5 Therefore be imitators of God, as beloved children. 2 And walk in love, as Christ loved us and gave himself up for us, a fragrant offering and sacrifice to God.
18: be filled with the Spirit, 19 addressing one another in psalms and hymns and spiritual songs, singing and making melody to the Lord with your heart, 20 giving thanks always and for everything to God the Father in the name of our Lord Jesus Christ, 21 submitting to one another out of reverence for Christ.
Today is not the day for long sermons: it is rather the time for catching up with people we have not seen for a while / for sharing our summer stories / and enjoying the last of the days of summer.
I am going to teach us a tagline used by the United Methodist Church: Open Hearts, Open Minds, Open Doors. These are the three the headings to my sermon:
Do you remember the moment you fell in love: that moment when someone special touched your heart?
- It might have been your first love in Grade school. Or maybe you fell in love with that great love of your life.
- It might also have been the moment that your grandchild was placed in your arms
- It might even have been the moment when you held a puppy or a kitten.
We all know of moments when our hearts were opened up to the experience of love.
John Wesley, the man who began the Methodist movement, had such a moment in his life: He records in his journal that on May 24, 1738 his heart was “strangely warmed”. This description is something we can all identify with – a moment when our heart opens up to the emotions of loving and being loved.
This is a cornerstone of our United Methodist Church: we are people of open hearts. Ephesians 5:2 says: “walk in love, as Christ loved us”.
We are people whose hearts are open to receive the love of God.
And we are people whose hearts are open to sharing that love with everyone who meets us.
Let me tell you a Story: of a moment in my life when as a young man serving in the military, I learned something new about God: I was a new recruit and the sergeant came into our barracks and asked who had a drivers licence. And I was the idiot who put his hand up. That sergeant handed me a broom and said “Here – drive this around the camp chapel”. So there I was – resentfully sweeping out the chapel – when I had an overwhelming experience of God’s love for me. There was no service with great music, no carefully staged moment of spiritual blessing, and no great preacher: just me and a dusty broom: but God’s love touched me.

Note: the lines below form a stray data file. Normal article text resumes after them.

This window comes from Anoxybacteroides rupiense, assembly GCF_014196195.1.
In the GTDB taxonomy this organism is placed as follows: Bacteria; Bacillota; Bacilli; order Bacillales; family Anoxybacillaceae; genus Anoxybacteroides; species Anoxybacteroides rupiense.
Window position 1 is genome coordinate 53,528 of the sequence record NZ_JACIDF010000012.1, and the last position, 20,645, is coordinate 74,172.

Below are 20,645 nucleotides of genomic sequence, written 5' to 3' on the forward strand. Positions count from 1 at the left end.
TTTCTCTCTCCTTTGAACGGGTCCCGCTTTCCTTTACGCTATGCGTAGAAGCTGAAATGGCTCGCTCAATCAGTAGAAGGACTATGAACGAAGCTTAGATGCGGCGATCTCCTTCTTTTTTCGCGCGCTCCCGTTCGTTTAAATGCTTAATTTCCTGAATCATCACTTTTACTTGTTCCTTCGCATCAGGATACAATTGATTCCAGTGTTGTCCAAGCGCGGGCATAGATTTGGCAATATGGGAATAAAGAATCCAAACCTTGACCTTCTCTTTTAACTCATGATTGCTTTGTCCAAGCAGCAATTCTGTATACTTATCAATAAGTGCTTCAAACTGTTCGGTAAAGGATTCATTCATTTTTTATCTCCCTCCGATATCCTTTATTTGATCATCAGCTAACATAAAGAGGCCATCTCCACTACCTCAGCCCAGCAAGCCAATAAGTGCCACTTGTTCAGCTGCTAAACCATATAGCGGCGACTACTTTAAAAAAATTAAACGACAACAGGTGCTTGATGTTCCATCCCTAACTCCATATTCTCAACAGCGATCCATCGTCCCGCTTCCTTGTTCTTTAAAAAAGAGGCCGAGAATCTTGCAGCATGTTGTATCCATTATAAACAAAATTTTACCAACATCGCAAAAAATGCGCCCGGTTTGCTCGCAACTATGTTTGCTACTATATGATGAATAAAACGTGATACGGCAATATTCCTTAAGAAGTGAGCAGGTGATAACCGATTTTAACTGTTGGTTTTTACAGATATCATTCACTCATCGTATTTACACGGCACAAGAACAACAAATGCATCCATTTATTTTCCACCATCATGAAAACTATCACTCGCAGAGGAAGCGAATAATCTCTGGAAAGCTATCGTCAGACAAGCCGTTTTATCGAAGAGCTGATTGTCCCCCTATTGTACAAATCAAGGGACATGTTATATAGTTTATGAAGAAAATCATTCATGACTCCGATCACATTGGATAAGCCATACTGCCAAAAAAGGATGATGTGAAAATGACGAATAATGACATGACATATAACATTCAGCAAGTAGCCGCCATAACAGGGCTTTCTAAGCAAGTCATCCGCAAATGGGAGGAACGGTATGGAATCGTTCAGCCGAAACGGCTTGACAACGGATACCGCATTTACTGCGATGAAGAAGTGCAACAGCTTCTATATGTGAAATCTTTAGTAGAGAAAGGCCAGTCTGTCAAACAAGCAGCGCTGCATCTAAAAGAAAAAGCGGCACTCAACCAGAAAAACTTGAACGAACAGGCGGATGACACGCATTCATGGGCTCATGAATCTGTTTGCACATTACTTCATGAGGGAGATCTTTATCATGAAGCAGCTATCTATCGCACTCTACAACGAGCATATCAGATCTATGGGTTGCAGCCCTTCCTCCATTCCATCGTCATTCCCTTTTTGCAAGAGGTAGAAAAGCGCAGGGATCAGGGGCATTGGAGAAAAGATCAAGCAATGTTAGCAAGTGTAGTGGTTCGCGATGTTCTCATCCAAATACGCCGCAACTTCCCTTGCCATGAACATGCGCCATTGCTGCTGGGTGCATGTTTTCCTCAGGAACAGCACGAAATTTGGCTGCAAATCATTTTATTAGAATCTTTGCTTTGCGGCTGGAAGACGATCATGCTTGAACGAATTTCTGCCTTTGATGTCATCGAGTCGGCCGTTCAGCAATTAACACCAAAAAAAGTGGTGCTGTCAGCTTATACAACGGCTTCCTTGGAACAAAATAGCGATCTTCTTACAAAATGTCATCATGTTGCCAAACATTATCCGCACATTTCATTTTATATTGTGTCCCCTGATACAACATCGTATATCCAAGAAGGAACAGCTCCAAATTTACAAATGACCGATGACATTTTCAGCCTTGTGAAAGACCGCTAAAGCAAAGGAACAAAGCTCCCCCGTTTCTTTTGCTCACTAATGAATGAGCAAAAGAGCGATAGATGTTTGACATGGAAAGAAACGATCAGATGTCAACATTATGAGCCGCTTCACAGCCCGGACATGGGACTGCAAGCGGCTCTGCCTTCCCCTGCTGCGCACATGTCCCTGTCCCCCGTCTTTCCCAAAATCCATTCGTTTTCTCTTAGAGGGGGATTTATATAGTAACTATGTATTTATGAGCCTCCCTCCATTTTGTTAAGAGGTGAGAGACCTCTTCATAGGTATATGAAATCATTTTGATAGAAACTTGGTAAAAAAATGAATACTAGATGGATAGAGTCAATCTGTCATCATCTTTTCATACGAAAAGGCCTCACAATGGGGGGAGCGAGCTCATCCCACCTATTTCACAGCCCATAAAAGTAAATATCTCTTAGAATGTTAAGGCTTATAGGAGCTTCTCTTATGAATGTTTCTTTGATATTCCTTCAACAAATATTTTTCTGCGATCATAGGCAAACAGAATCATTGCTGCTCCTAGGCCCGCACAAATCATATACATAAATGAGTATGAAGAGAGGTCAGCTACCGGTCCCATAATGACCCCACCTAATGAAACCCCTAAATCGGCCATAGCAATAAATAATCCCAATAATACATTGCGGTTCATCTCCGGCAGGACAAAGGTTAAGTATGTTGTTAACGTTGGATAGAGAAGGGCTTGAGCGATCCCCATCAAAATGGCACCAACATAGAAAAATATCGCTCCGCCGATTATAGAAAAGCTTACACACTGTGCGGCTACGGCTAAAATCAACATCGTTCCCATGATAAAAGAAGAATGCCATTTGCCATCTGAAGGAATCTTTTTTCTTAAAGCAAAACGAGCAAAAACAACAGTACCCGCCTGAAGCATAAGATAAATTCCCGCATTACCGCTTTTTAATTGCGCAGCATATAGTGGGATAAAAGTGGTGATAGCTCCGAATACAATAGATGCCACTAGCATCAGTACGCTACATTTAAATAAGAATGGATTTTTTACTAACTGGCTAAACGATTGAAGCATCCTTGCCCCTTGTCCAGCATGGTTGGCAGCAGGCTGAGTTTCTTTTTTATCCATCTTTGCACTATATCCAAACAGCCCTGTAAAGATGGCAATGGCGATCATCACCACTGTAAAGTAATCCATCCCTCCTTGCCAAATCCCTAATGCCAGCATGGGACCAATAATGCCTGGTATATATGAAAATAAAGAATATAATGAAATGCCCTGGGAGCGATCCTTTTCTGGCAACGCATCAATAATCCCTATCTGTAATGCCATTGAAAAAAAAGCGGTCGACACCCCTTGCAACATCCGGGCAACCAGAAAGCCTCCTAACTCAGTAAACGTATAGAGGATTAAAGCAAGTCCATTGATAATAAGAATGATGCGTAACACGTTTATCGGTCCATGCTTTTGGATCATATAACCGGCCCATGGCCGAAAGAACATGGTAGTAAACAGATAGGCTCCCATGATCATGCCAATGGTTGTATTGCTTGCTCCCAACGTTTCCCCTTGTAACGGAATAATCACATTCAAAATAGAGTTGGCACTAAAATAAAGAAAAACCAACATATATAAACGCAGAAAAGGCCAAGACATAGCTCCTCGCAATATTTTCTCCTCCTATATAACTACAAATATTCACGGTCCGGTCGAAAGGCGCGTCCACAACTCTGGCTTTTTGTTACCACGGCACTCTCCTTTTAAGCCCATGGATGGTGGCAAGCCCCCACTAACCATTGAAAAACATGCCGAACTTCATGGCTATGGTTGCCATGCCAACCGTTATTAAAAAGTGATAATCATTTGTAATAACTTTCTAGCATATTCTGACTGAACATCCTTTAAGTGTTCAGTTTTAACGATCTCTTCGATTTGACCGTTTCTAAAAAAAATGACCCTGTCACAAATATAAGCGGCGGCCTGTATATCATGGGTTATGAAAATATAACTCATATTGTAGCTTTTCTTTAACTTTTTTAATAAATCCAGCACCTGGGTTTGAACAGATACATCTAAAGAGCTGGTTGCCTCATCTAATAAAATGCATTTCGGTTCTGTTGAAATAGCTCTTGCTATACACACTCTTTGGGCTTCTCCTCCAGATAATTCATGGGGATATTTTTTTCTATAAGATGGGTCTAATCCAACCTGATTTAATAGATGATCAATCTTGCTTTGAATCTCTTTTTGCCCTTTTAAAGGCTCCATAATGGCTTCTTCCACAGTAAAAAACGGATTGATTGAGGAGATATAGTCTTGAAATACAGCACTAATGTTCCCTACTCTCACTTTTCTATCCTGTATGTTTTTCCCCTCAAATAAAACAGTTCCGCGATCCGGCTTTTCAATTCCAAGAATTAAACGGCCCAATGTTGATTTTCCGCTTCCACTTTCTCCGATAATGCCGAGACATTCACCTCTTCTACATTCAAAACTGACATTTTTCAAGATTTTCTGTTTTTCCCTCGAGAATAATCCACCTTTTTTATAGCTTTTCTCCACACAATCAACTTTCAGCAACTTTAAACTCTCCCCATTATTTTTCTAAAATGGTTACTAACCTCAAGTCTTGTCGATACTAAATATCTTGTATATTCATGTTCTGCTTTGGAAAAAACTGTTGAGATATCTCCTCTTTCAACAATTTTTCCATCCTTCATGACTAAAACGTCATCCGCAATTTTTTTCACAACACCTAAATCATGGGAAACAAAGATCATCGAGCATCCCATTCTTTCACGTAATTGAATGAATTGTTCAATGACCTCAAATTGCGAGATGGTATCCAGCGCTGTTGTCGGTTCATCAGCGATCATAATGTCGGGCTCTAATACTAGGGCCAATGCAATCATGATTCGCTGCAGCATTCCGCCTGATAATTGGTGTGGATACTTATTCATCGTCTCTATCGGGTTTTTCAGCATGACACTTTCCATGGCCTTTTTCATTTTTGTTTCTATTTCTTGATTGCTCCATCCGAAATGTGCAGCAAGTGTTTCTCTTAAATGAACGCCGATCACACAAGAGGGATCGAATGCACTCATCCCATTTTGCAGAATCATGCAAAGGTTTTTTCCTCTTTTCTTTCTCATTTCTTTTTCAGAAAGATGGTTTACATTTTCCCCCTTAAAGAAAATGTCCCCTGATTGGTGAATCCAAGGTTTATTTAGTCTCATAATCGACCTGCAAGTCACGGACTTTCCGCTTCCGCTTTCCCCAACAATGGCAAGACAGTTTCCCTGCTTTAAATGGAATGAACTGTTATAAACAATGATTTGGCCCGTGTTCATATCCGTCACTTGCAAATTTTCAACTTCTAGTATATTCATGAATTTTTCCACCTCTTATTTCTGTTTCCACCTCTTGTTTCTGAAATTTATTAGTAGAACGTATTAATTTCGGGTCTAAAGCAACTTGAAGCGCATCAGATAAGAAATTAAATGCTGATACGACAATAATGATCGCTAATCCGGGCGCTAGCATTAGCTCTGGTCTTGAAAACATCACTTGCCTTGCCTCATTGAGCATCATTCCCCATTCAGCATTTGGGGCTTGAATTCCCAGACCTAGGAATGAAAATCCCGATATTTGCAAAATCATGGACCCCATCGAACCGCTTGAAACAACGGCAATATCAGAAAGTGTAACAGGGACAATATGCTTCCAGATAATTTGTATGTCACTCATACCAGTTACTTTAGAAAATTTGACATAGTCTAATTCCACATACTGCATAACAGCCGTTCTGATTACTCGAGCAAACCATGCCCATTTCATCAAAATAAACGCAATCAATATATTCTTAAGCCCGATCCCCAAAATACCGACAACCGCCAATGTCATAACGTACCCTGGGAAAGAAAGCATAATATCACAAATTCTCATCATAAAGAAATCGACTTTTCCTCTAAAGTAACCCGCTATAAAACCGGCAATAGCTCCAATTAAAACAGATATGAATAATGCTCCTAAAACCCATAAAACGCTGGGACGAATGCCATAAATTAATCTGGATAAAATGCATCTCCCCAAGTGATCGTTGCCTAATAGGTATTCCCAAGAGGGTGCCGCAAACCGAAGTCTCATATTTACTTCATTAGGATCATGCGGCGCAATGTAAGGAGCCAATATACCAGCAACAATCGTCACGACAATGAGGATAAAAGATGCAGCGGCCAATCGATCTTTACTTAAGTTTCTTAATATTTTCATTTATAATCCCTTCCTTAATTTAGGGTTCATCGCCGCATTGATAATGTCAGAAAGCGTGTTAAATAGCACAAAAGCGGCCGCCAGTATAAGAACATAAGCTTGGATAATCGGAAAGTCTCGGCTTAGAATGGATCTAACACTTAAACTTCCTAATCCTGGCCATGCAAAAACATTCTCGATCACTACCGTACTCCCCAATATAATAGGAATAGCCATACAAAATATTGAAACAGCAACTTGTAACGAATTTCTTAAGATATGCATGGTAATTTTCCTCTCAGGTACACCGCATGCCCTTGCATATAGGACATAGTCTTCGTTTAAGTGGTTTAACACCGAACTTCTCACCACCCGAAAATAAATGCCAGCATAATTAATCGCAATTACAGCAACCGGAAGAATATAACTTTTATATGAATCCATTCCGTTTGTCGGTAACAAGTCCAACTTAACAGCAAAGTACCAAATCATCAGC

Let me be clear: I was not expecting God to show up! But God opened my mind to hear a call to a new chapter in my life – a call which led me out of the military, and which became the beginning of my life as a Methodist Pastor.
Ephesians 5:20 invites us to “give thanks always and for everything to God the Father in the name of our Lord Jesus Christ”. Let us be willing to embrace everything that comes our way: and maybe, while we are sweeping up the remains of our day – we will discover that God’s love is holding us.
The second building block of our United Methodist faith: to have an open mind. Be open to learning new things. Be ready to grow and mature in your faith.
And in the same way – let us be open to allow other people their own encounter with God. God comes to each person as God chooses: let us open our minds and be willing to discover God at work in ways we do not expect.
We welcome everyone who wants to worship God. This is deep within our bones as United Methodist People: it began when John Wesley was a preacher in England. At that time the church was divided into superior people and inferior people. Everyone paid for their seat in church – the more expensive seats in the front, and the seats for the poor at the back. As a result, people in front were the royalty, and the wealthy – and the people in the last row were the poor. John Wesley brought people out of the gutters of London into church – and discovered that those who could not pay for their seats were not welcome because there was nowhere for them to sit.
So he took his church services out into the fields. The Methodist people met in parks, and in graveyards, and in coal mines: because John Wesley said that Christian worship should be open to all who want to worship God. Ephesians 5:19 invites us to address “one another in psalms and hymns and spiritual songs, singing and making melody to the Lord with your heart”
The last building block of our United Methodist faith is that of “Open Doors”. Everyone is welcome to worship.
Let me close with this thought: if you have felt welcome here – then your understanding is shown in the way you welcome other people.
The fact is:
“You will never look in the eyes of someone who God does not love”
This church is not a liberal church, or a conservative church
We are not an old people’s church or a young person’s church
We are not a white church or a black church
We are God’s church – and everyone is welcome to join us
Because we have open doors.
Jesus did not chase people away – and neither will we”.
So the United Methodist Church has a byline: Open Hearts, Open Minds, Open Doors.